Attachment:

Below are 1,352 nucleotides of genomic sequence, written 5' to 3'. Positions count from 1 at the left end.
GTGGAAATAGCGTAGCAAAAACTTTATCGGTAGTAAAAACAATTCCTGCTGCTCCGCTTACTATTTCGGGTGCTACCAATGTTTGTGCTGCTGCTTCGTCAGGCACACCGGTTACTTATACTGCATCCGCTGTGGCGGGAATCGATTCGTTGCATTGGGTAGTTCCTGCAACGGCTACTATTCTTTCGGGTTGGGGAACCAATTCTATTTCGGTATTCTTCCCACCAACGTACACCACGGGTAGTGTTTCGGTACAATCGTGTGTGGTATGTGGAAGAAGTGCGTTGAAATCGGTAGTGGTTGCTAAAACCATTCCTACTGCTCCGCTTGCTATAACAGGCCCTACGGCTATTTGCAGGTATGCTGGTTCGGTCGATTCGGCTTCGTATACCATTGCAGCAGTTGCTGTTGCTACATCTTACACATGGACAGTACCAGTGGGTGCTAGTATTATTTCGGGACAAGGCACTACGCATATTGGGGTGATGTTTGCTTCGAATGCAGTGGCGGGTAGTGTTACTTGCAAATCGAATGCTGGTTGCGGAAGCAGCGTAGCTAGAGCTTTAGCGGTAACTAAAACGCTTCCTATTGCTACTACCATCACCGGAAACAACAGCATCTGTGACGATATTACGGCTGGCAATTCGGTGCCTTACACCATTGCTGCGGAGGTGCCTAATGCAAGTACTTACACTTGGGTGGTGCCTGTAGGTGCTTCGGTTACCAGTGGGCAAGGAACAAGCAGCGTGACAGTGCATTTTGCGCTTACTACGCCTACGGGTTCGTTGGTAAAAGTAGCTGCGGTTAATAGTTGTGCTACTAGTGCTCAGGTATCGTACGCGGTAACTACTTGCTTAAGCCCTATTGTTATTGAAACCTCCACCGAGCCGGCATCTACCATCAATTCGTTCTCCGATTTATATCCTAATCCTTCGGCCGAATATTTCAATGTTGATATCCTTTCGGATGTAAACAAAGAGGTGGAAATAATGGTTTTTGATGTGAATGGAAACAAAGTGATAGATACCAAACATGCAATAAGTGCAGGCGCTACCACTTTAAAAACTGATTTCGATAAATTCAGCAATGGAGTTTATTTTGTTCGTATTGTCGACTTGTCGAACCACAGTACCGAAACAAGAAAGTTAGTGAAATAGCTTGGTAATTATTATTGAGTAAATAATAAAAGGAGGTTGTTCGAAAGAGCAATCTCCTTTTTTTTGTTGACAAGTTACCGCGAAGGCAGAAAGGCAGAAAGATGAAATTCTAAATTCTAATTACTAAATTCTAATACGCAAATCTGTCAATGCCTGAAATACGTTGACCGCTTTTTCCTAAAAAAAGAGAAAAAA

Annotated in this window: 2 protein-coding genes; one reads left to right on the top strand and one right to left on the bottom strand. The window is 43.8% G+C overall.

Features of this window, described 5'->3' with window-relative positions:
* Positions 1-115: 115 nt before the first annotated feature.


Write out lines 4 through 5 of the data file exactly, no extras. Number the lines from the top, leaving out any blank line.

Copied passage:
Features of this window, described 5'->3' with window-relative positions:
* Positions 1-115: 115 nt before the first annotated feature.